The judicial system in the U.S, just like those of many other countries of the world is marred by several cases of cases of miscarriages of justice. The most prominent of those, however, is that involving racial bias, and which it can be argued comprises the worst of judicial miscarriage in all states especially in the 21st century. This is despite however much we struggle as a nation to portray the country as the fairest and accommodating among the other nations of the world, especially the developed ones. A recent study published by the Bureau of Justice Statistics in 2008 for example found that African-American males were about six times more likely to be incarcerated than their White counterparts, and that this particular racial group comprised of about 38% of all inmates in American prisons (Race, Ethnicity, and the Criminal Justice System, 2007). This study explored the various forms of racial bias and injustices that exist today in the U.S courts and the criminal policies that are most affected by this scenario.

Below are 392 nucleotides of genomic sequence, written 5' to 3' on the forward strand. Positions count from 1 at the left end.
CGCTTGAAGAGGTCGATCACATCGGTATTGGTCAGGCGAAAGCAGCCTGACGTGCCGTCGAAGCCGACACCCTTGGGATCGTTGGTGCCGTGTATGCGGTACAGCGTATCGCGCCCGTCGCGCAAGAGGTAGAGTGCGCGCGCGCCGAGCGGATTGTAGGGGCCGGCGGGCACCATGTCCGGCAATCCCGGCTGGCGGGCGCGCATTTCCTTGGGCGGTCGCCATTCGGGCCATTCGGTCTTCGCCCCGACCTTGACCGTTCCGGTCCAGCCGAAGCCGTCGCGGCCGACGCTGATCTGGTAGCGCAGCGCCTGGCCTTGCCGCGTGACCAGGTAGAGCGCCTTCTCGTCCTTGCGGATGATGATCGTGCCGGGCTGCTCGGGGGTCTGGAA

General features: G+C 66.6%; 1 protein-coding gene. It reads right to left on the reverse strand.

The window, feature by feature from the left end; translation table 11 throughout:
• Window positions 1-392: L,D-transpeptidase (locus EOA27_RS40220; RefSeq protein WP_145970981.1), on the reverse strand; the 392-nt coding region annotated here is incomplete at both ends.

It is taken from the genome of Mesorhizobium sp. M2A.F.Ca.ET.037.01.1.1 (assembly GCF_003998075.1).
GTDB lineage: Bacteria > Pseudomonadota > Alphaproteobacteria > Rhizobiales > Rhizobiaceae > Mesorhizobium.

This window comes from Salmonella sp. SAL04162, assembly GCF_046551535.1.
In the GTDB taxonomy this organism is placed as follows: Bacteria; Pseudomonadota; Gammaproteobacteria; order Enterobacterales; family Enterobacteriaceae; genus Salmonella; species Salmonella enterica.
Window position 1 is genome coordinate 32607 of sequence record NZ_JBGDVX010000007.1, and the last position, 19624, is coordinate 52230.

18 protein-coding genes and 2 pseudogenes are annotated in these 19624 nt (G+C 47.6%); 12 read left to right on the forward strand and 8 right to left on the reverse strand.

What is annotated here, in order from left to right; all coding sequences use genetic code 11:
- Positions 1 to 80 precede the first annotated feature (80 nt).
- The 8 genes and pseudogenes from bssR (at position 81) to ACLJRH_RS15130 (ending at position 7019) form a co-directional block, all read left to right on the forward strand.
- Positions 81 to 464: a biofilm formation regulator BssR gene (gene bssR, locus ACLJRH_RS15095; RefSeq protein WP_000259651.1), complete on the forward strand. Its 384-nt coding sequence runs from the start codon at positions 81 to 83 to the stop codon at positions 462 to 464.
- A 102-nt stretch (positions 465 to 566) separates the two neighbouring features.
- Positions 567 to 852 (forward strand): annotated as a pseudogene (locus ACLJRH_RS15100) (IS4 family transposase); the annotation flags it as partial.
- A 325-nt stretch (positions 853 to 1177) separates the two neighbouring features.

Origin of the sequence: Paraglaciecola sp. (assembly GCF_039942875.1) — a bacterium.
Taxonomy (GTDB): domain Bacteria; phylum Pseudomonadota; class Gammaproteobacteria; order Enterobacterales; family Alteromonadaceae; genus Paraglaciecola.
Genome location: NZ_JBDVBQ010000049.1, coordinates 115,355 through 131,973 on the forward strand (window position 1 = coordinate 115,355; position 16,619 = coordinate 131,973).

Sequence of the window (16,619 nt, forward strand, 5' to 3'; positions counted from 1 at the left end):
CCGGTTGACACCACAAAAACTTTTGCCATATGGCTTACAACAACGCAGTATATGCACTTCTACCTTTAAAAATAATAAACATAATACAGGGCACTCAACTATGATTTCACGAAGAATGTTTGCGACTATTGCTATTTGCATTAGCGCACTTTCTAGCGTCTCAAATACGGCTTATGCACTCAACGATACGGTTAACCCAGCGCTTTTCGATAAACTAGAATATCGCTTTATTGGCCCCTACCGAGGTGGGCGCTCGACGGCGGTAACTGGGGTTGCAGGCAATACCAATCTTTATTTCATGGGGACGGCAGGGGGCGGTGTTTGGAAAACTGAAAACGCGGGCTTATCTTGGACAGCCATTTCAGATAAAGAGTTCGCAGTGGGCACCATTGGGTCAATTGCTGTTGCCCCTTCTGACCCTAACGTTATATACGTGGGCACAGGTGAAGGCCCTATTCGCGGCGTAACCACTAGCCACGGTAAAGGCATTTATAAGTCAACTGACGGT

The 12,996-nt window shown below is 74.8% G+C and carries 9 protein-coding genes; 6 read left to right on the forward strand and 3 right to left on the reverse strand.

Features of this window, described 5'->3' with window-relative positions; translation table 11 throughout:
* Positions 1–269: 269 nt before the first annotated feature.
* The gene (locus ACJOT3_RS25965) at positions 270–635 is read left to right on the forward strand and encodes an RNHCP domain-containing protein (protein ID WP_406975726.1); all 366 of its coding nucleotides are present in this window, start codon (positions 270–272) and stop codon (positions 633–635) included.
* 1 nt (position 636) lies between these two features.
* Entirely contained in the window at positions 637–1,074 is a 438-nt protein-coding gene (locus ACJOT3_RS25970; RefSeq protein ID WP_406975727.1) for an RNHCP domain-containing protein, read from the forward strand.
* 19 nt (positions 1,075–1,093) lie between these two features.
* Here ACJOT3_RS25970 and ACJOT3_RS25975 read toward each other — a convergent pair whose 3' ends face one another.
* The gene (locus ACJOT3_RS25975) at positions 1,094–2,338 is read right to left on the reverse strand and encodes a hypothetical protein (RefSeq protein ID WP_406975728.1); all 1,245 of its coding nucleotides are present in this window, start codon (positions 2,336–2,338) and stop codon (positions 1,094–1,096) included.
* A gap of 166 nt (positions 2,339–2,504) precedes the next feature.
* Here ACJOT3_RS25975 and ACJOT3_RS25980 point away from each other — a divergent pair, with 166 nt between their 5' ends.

The first of the criminal policies studied in this paper are those involving the war on drugs. This has so far been one of the most controversial topics that are raised whenever racial injustice in the U.S is mentioned. Formulated in the early 1980s as an attempt to address the problem of drug abuse, the policy, which emphasizes more on punishment as opposed to treatment, has had an enormous impact on criminal justice over the past two decades. It is believed to be the single most significant contributor to the swell in the prison system in the country. The first racial group that comes to mind when the topic is brought up is the African-American race and to some extent, the South American decent population. Data from the UNODC show that even though Latinos and [eople of color are estimated to use drugs at a similar rate as their white counterparts, they make up 57% of those arrested over drug laws violations and almost 77% of the total inmates in federal and state prisons due to the same offense. The white population on the other hand only comprised of about 30%. Also, out of nine and 28 black and Latino children respectively, one of them had a parent imprisoned for drug-related offenses as compared to only one in every 57 of the white children. This points to a judicial system that imposes a disproportionate treatment of minorities and the low-income communities (Alliance, 2016).